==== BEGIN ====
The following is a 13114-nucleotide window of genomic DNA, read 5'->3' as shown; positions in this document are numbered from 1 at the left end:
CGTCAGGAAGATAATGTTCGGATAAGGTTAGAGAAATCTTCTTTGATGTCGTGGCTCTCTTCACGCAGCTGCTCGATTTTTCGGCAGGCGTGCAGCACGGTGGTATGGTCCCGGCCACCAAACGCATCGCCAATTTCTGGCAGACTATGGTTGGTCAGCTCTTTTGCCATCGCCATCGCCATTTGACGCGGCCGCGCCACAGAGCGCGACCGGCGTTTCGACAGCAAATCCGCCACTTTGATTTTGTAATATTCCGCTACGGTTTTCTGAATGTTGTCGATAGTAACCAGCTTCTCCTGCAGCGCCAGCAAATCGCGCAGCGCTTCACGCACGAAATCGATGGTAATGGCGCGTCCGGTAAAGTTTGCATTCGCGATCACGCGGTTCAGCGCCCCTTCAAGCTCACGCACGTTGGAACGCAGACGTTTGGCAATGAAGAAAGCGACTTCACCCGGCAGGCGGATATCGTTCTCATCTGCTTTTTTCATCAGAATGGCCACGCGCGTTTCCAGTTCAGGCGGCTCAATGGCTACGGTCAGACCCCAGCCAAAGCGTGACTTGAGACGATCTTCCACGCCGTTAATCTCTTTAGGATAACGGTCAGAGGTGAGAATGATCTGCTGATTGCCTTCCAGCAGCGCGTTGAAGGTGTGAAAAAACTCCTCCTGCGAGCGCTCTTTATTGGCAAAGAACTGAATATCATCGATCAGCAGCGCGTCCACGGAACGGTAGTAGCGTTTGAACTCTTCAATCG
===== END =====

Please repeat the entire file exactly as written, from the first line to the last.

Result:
The following is a 13114-nucleotide window of genomic DNA, read 5'->3' as shown; positions in this document are numbered from 1 at the left end:
CGTCAGGAAGATAATGTTCGGATAAGGTTAGAGAAATCTTCTTTGATGTCGTGGCTCTCTTCACGCAGCTGCTCGATTTTTCGGCAGGCGTGCAGCACGGTGGTATGGTCCCGGCCACCAAACGCATCGCCAATTTCTGGCAGACTATGGTTGGTCAGCTCTTTTGCCATCGCCATCGCCATTTGACGCGGCCGCGCCACAGAGCGCGACCGGCGTTTCGACAGCAAATCCGCCACTTTGATTTTGTAATATTCCGCTACGGTTTTCTGAATGTTGTCGATAGTAACCAGCTTCTCCTGCAGCGCCAGCAAATCGCGCAGCGCTTCACGCACGAAATCGATGGTAATGGCGCGTCCGGTAAAGTTTGCATTCGCGATCACGCGGTTCAGCGCCCCTTCAAGCTCACGCACGTTGGAACGCAGACGTTTGGCAATGAAGAAAGCGACTTCACCCGGCAGGCGGATATCGTTCTCATCTGCTTTTTTCATCAGAATGGCCACGCGCGTTTCCAGTTCAGGCGGCTCAATGGCTACGGTCAGACCCCAGCCAAAGCGTGACTTGAGACGATCTTCCACGCCGTTAATCTCTTTAGGATAACGGTCAGAGGTGAGAATGATCTGCTGATTGCCTTCCAGCAGCGCGTTGAAGGTGTGAAAAAACTCCTCCTGCGAGCGCTCTTTATTGGCAAAGAACTGAATATCATCGATCAGCAGCGCGTCCACGGAACGGTAGTAGCGTTTGAACTCTTCAATCG